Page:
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Areas of Evaluation Rhetorical Criticism

Grades will be calculated use the 4.0 system for each category, and then weighted based on the chart below to determine an overall average for the final course grade. Each grade point represents the minimum threshold for that letter grade. For example, if you average a 3.5, you would end up with a B+, since the 3.7 of an A- was not achieved.

  • Attend all class sessions.
  • The student is responsible for all administrative procedures: adds, drops, withdrawals, etc.
  • In order to achieve a specific letter grade, all requirements within that category must be met (see Appendix for the general evaluation rubric).
  • Grades, including evaluation comments, will be posted in the Blackboard Grading Center, which you can access at any time.
Grade Breakdown English 373
Area of  Evaluation Percent
Blog Portfolio (short compositions) 40%
Final Criticism Project 30%
Final Project Presentation 5%
Article Review 15%
Scholarly Contribution 10%
Total 100%

A    4.0 (exceptional)

A-  3.7

B+ 3.3

B    3.0 (very good)

B-  2.7

C+ 2.3

C    2.0 (satisfactory)

C-  1.7

D+ 1.3 (unsatisfactory)

D   1.0

D-  0.7 (minimum passing)

F    0.0 (failing)

Area of Evaluation Descriptions

The following list gives a general description of each assignment/area of evaluation. Specific requirements, due dates, and evaluation criteria will be provided in an Assignment Prompt for each project and paper, located in the “Assignments” folder on Blackboard.

 

Blog Portfolio 40%

This course provides the most rudimentary introductions to a variety of methods in rhetorical criticism. The best way to understand rhetorical criticism is to do it, but that can feel like an overwhelming proposition full of risks. So we need to practice our criticism without feeling the pressure of “getting it right” the first time. The blog will serve as a space for this practice, where we can try out new methods and share with our peers these attempts.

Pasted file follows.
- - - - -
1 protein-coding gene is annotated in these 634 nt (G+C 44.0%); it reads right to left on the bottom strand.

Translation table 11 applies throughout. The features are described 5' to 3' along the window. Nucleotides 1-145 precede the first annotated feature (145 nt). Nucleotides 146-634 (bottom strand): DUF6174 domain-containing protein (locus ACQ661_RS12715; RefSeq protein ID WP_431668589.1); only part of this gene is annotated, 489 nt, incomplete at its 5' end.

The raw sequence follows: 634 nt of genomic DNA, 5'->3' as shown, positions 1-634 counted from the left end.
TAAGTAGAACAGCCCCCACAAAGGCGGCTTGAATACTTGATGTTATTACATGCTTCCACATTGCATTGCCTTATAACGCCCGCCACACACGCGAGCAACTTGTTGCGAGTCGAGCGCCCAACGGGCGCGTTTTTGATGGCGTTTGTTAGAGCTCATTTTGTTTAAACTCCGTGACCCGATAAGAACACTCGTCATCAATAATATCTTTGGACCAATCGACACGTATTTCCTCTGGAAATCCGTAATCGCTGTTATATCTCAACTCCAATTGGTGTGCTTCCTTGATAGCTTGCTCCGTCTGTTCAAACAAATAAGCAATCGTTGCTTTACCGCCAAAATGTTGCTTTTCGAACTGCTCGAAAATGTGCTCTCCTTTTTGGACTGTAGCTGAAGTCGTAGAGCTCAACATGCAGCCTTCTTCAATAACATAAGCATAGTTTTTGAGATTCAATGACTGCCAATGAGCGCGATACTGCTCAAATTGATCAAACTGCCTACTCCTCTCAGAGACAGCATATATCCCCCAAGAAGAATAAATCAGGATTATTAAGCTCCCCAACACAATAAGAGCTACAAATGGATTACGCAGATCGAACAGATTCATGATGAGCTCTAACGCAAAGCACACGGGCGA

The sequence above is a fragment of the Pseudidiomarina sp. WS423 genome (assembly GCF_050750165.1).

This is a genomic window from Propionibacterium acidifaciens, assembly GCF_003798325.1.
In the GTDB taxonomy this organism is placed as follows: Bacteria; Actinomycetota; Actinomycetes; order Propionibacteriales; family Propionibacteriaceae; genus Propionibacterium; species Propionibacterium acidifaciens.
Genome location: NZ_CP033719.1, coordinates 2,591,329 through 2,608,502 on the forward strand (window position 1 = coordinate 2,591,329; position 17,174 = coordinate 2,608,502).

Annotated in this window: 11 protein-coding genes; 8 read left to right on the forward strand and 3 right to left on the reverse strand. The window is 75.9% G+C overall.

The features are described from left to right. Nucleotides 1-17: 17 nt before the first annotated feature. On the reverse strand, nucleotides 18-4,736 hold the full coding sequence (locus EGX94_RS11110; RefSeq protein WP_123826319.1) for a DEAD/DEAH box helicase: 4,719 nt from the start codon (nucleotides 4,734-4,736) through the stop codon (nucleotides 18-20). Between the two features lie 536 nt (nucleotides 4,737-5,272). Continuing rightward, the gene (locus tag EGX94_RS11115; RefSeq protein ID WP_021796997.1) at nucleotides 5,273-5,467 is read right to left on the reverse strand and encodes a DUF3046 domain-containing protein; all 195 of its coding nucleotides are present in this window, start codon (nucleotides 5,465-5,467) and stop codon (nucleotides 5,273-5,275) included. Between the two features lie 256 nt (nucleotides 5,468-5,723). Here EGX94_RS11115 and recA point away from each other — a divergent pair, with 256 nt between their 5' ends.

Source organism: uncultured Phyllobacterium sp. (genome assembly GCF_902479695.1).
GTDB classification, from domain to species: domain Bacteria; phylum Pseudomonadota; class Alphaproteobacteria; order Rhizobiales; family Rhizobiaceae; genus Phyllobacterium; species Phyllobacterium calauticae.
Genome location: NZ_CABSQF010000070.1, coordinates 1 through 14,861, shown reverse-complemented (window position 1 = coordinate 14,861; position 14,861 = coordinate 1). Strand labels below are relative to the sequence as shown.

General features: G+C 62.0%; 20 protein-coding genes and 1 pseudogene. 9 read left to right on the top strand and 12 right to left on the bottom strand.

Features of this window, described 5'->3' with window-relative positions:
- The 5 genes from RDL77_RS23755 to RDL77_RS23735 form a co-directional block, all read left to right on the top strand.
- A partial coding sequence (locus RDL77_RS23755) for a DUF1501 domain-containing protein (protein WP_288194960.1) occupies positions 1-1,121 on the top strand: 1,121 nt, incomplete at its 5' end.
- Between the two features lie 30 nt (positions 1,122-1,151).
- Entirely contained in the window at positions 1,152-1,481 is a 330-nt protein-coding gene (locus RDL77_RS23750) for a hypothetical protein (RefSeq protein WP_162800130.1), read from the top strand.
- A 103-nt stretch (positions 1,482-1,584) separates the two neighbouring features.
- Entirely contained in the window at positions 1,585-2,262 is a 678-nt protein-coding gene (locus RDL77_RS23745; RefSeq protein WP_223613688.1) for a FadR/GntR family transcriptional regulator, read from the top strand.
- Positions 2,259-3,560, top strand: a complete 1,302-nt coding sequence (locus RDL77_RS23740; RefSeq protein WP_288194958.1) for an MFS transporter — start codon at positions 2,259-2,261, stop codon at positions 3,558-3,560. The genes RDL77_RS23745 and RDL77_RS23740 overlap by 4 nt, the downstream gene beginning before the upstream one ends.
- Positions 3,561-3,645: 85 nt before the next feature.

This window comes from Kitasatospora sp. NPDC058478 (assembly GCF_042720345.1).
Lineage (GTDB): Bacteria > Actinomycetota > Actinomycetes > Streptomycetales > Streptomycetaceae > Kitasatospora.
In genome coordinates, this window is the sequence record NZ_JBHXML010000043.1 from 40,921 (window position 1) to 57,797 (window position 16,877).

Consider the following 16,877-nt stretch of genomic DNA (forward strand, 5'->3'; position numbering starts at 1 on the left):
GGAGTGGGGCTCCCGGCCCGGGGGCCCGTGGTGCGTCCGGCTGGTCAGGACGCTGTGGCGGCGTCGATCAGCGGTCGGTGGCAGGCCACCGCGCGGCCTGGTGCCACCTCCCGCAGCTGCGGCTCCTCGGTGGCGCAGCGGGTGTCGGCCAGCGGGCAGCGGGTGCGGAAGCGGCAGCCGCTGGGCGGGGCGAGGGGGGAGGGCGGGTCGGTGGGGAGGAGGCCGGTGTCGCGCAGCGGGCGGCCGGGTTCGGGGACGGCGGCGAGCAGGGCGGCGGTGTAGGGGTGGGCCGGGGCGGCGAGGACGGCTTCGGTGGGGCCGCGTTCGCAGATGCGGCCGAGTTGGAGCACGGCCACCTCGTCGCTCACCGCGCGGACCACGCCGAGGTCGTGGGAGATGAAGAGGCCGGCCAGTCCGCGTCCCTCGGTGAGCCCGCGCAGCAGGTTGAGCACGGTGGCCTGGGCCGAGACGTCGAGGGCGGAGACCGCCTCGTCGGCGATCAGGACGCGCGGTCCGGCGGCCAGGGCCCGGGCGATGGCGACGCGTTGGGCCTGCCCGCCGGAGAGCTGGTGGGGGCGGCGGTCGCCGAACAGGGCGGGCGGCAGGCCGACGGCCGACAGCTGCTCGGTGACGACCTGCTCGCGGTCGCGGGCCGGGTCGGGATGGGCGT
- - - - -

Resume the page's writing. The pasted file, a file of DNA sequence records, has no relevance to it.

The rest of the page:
Five short blog posts are scheduled, practicing various methods of criticism. These posts should draw from the theoretical texts and examples assigned for that week or segment of criticism, and analyze a single rhetorical artifact of your choice. Practice establishing an exigence and theoretical frame work—why this particular method is appropriate for understanding that rhetorical artifact, and what you are attempting to accomplish—and then do a close analysis within that framework. These posts do not need to be particularly long, say 500-700 words, but should be published as polished drafts. I highly encourage you to select artifacts that will be a part of your Rhetorical Criticism Project, helping you develop that project early on.

Your “grade” for each post will not be calculated on how “correct” you are in the application, but in your effort at setting up the framework and performing the critique, ie. your commitment to the criticism and communicating your purpose to an audience.

A proposal for your final rhetorical criticism project is also included in this category.

By the end of the semester, you will have written a minimum of approximately 3000 words for these short posts. The average grade of all six posts will be the grade for this category.

 

Rhetorical Criticism Project 30%